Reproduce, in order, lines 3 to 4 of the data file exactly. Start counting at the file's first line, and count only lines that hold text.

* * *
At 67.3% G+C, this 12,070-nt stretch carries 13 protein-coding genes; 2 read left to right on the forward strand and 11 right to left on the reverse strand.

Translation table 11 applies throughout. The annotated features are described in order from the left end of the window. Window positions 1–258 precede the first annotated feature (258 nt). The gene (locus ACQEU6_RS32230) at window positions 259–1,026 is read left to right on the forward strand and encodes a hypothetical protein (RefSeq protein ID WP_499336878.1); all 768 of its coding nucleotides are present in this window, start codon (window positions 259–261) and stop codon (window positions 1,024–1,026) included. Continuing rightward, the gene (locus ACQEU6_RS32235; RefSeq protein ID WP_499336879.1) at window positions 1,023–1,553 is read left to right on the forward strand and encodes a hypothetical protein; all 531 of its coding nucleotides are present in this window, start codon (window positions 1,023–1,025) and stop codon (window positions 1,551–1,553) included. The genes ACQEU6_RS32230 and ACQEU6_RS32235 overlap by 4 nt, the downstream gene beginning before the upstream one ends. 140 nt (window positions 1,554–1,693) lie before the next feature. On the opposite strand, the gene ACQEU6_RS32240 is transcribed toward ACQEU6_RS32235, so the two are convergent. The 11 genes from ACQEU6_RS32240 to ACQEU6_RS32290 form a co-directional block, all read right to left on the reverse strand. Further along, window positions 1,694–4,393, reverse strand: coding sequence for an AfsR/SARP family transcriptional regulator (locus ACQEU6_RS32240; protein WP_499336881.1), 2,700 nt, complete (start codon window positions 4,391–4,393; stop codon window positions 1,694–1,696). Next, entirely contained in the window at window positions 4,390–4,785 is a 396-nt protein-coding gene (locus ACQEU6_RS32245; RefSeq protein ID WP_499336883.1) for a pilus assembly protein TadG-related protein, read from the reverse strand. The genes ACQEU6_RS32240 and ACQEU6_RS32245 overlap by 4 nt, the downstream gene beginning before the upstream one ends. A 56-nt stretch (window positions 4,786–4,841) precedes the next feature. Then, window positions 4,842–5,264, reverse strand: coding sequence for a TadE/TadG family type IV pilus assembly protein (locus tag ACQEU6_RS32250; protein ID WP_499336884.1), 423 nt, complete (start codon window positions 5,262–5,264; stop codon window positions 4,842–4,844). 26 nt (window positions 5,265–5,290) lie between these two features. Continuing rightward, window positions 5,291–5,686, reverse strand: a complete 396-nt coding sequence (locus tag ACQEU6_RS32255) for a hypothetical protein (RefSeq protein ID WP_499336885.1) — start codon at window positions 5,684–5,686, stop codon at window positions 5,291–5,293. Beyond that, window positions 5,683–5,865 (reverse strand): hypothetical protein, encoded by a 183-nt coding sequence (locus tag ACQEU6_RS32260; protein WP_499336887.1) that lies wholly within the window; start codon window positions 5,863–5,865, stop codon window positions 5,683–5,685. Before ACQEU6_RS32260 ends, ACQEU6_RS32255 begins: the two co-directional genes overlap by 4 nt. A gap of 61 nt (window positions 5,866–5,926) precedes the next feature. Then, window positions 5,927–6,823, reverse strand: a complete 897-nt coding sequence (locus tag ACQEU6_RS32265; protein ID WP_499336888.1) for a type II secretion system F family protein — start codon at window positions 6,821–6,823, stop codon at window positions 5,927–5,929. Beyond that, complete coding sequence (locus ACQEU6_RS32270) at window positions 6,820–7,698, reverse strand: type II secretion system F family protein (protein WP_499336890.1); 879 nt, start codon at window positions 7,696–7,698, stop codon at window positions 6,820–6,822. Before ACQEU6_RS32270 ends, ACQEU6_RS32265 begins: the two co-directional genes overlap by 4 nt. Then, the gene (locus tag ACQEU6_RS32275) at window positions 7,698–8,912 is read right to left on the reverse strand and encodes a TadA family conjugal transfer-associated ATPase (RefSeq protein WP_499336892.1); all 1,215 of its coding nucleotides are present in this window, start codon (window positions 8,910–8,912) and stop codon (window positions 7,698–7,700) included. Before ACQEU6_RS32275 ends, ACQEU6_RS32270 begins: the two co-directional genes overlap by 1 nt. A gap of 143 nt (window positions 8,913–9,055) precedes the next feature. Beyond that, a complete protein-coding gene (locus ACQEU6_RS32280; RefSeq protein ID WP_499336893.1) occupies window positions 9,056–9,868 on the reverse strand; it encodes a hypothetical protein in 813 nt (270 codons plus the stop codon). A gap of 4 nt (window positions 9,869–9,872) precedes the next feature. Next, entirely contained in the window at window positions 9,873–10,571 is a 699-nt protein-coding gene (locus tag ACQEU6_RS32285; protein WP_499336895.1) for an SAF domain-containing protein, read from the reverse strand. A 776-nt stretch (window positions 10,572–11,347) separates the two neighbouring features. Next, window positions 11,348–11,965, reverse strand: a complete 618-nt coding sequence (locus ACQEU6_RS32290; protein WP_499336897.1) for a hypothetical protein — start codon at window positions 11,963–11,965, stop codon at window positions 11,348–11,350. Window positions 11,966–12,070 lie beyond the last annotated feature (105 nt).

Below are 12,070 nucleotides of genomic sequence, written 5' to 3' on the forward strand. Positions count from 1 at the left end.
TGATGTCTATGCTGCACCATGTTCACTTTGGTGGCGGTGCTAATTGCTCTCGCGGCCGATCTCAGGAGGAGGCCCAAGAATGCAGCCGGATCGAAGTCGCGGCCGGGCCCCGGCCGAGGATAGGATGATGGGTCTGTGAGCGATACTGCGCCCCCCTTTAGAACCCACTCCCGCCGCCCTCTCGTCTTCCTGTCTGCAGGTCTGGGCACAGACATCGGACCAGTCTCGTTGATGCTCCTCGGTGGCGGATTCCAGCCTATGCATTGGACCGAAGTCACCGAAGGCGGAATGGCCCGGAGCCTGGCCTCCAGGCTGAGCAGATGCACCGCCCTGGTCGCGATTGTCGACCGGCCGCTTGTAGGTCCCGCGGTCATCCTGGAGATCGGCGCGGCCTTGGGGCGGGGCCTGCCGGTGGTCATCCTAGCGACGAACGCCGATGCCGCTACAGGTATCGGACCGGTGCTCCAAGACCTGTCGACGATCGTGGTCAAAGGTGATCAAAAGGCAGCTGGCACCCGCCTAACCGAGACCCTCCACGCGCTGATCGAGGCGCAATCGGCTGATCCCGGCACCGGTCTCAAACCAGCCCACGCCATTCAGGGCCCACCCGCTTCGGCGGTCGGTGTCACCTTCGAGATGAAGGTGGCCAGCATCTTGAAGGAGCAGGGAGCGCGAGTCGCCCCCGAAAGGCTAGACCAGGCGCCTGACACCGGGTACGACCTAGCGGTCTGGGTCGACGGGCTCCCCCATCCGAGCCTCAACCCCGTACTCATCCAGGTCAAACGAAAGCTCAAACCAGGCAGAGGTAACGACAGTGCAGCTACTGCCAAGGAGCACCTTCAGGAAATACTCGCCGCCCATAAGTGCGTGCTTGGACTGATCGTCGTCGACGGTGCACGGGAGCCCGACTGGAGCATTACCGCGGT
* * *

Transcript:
Below are 12,070 nucleotides of genomic sequence, written 5' to 3' on the forward strand. Positions count from 1 at the left end.
TGATGTCTATGCTGCACCATGTTCACTTTGGTGGCGGTGCTAATTGCTCTCGCGGCCGATCTCAGGAGGAGGCCCAAGAATGCAGCCGGATCGAAGTCGCGGCCGGGCCCCGGCCGAGGATAGGATGATGGGTCTGTGAGCGATACTGCGCCCCCCTTTAGAACCCACTCCCGCCGCCCTCTCGTCTTCCTGTCTGCAGGTCTGGGCACAGACATCGGACCAGTCTCGTTGATGCTCCTCGGTGGCGGATTCCAGCCTATGCATTGGACCGAAGTCACCGAAGGCGGAATGGCCCGGAGCCTGGCCTCCAGGCTGAGCAGATGCACCGCCCTGGTCGCGATTGTCGACCGGCCGCTTGTAGGTCCCGCGGTCATCCTGGAGATCGGCGCGGCCTTGGGGCGGGGCCTGCCGGTGGTCATCCTAGCGACGAACGCCGATGCCGCTACAGGTATCGGACCGGTGCTCCAAGACCTGTCGACGATCGTGGTCAAAGGTGATCAAAAGGCAGCTGGCACCCGCCTAACCGAGACCCTCCACGCGCTGATCGAGGCGCAATCGGCTGATCCCGGCACCGGTCTCAAACCAGCCCACGCCATTCAGGGCCCACCCGCTTCGGCGGTCGGTGTCACCTTCGAGATGAAGGTGGCCAGCATCTTGAAGGAGCAGGGAGCGCGAGTCGCCCCCGAAAGGCTAGACCAGGCGCCTGACACCGGGTACGACCTAGCGGTCTGGGTCGACGGGCTCCCCCATCCGAGCCTCAACCCCGTACTCATCCAGGTCAAACGAAAGCTCAAACCAGGCAGAGGTAACGACAGTGCAGCTACTGCCAAGGAGCACCTTCAGGAAATACTCGCCGCCCATAAGTGCGTGCTTGGACTGATCGTCGTCGACGGTGCACGGGAGCCCGACTGGAGCATTACCGCGGT